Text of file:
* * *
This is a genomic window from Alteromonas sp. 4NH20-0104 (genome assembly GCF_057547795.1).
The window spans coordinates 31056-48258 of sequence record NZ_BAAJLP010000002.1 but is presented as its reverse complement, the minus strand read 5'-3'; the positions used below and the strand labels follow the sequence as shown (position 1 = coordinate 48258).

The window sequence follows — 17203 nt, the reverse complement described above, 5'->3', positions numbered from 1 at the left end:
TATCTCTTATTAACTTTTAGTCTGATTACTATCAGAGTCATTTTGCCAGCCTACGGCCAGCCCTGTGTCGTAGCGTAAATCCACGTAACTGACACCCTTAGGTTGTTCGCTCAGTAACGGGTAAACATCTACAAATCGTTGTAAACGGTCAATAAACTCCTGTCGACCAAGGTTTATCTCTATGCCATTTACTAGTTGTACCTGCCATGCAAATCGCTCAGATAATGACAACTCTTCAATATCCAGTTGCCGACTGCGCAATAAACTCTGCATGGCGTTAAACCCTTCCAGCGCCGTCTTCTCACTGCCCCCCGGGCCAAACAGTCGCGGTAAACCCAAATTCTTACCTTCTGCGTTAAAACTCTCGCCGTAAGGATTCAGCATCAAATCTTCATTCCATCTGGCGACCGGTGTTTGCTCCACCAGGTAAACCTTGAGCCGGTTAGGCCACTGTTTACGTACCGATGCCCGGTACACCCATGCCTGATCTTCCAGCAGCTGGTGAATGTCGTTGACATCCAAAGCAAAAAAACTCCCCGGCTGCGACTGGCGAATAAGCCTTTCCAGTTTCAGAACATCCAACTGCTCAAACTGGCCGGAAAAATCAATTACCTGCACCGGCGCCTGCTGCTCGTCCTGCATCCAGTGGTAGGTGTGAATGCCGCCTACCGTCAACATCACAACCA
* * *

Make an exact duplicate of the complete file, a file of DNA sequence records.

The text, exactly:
This is a genomic window from Alteromonas sp. 4NH20-0104 (genome assembly GCF_057547795.1).
The window spans coordinates 31056-48258 of sequence record NZ_BAAJLP010000002.1 but is presented as its reverse complement, the minus strand read 5'-3'; the positions used below and the strand labels follow the sequence as shown (position 1 = coordinate 48258).

The window sequence follows — 17203 nt, the reverse complement described above, 5'->3', positions numbered from 1 at the left end:
TATCTCTTATTAACTTTTAGTCTGATTACTATCAGAGTCATTTTGCCAGCCTACGGCCAGCCCTGTGTCGTAGCGTAAATCCACGTAACTGACACCCTTAGGTTGTTCGCTCAGTAACGGGTAAACATCTACAAATCGTTGTAAACGGTCAATAAACTCCTGTCGACCAAGGTTTATCTCTATGCCATTTACTAGTTGTACCTGCCATGCAAATCGCTCAGATAATGACAACTCTTCAATATCCAGTTGCCGACTGCGCAATAAACTCTGCATGGCGTTAAACCCTTCCAGCGCCGTCTTCTCACTGCCCCCCGGGCCAAACAGTCGCGGTAAACCCAAATTCTTACCTTCTGCGTTAAAACTCTCGCCGTAAGGATTCAGCATCAAATCTTCATTCCATCTGGCGACCGGTGTTTGCTCCACCAGGTAAACCTTGAGCCGGTTAGGCCACTGTTTACGTACCGATGCCCGGTACACCCATGCCTGATCTTCCAGCAGCTGGTGAATGTCGTTGACATCCAAAGCAAAAAAACTCCCCGGCTGCGACTGGCGAATAAGCCTTTCCAGTTTCAGAACATCCAACTGCTCAAACTGGCCGGAAAAATCAATTACCTGCACCGGCGCCTGCTGCTCGTCCTGCATCCAGTGGTAGGTGTGAATGCCGCCTACCGTCAACATCACAACCA